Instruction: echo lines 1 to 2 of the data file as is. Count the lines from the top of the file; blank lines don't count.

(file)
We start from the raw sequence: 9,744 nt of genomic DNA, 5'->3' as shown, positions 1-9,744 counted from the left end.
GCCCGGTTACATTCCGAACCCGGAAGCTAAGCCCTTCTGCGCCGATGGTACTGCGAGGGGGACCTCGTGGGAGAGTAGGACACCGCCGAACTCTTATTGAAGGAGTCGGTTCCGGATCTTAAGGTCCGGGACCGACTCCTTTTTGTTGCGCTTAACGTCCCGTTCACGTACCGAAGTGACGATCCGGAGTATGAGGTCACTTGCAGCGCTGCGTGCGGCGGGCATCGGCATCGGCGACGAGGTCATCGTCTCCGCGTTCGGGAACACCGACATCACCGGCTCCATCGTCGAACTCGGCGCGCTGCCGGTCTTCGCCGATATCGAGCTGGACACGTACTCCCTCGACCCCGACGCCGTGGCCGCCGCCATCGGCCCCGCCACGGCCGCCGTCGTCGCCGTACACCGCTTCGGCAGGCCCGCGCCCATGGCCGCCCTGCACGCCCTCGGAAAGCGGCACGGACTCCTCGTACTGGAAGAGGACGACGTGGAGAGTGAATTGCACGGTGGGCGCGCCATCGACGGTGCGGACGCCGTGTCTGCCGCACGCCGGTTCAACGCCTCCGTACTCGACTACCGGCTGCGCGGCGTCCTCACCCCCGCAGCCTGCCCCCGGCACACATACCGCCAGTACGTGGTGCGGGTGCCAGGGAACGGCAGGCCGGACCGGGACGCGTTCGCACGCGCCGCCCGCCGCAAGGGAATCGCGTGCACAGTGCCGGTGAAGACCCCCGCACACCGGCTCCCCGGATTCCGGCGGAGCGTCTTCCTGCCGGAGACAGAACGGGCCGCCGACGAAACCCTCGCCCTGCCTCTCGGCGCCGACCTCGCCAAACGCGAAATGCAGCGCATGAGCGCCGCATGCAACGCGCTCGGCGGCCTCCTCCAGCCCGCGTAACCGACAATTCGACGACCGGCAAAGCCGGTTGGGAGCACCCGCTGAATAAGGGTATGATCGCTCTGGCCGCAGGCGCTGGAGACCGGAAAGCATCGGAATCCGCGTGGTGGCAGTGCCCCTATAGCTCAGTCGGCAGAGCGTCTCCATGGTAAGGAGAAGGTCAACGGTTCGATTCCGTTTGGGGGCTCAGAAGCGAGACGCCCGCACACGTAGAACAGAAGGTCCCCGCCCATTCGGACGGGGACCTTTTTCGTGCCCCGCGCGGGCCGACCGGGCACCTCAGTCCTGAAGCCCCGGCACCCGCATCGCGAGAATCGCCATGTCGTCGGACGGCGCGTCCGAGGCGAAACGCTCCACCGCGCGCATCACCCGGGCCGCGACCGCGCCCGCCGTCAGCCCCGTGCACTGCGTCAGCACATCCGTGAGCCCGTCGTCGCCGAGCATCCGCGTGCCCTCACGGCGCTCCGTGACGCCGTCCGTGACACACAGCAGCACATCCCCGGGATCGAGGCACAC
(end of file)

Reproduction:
We start from the raw sequence: 9,744 nt of genomic DNA, 5'->3' as shown, positions 1-9,744 counted from the left end.
GCCCGGTTACATTCCGAACCCGGAAGCTAAGCCCTTCTGCGCCGATGGTACTGCGAGGGGGACCTCGTGGGAGAGTAGGACACCGCCGAACTCTTATTGAAGGAGTCGGTTCCGGATCTTAAGGTCCGGGACCGACTCCTTTTTGTTGCGCTTAACGTCCCGTTCACGTACCGAAGTGACGATCCGGAGTATGAGGTCACTTGCAGCGCTGCGTGCGGCGGGCATCGGCATCGGCGACGAGGTCATCGTCTCCGCGTTCGGGAACACCGACATCACCGGCTCCATCGTCGAACTCGGCGCGCTGCCGGTCTTCGCCGATATCGAGCTGGACACGTACTCCCTCGACCCCGACGCCGTGGCCGCCGCCATCGGCCCCGCCACGGCCGCCGTCGTCGCCGTACACCGCTTCGGCAGGCCCGCGCCCATGGCCGCCCTGCACGCCCTCGGAAAGCGGCACGGACTCCTCGTACTGGAAGAGGACGACGTGGAGAGTGAATTGCACGGTGGGCGCGCCATCGACGGTGCGGACGCCGTGTCTGCCGCACGCCGGTTCAACGCCTCCGTACTCGACTACCGGCTGCGCGGCGTCCTCACCCCCGCAGCCTGCCCCCGGCACACATACCGCCAGTACGTGGTGCGGGTGCCAGGGAACGGCAGGCCGGACCGGGACGCGTTCGCACGCGCCGCCCGCCGCAAGGGAATCGCGTGCACAGTGCCGGTGAAGACCCCCGCACACCGGCTCCCCGGATTCCGGCGGAGCGTCTTCCTGCCGGAGACAGAACGGGCCGCCGACGAAACCCTCGCCCTGCCTCTCGGCGCCGACCTCGCCAAACGCGAAATGCAGCGCATGAGCGCCGCATGCAACGCGCTCGGCGGCCTCCTCCAGCCCGCGTAACCGACAATTCGACGACCGGCAAAGCCGGTTGGGAGCACCCGCTGAATAAGGGTATGATCGCTCTGGCCGCAGGCGCTGGAGACCGGAAAGCATCGGAATCCGCGTGGTGGCAGTGCCCCTATAGCTCAGTCGGCAGAGCGTCTCCATGGTAAGGAGAAGGTCAACGGTTCGATTCCGTTTGGGGGCTCAGAAGCGAGACGCCCGCACACGTAGAACAGAAGGTCCCCGCCCATTCGGACGGGGACCTTTTTCGTGCCCCGCGCGGGCCGACCGGGCACCTCAGTCCTGAAGCCCCGGCACCCGCATCGCGAGAATCGCCATGTCGTCGGACGGCGCGTCCGAGGCGAAACGCTCCACCGCGCGCATCACCCGGGCCGCGACCGCGCCCGCCGTCAGCCCCGTGCACTGCGTCAGCACATCCGTGAGCCCGTCGTCGCCGAGCATCCGCGTGCCCTCACGGCGCTCCGTGACGCCGTCCGTGACACACAGCAGCACATCCCCGGGATCGAGGCACAC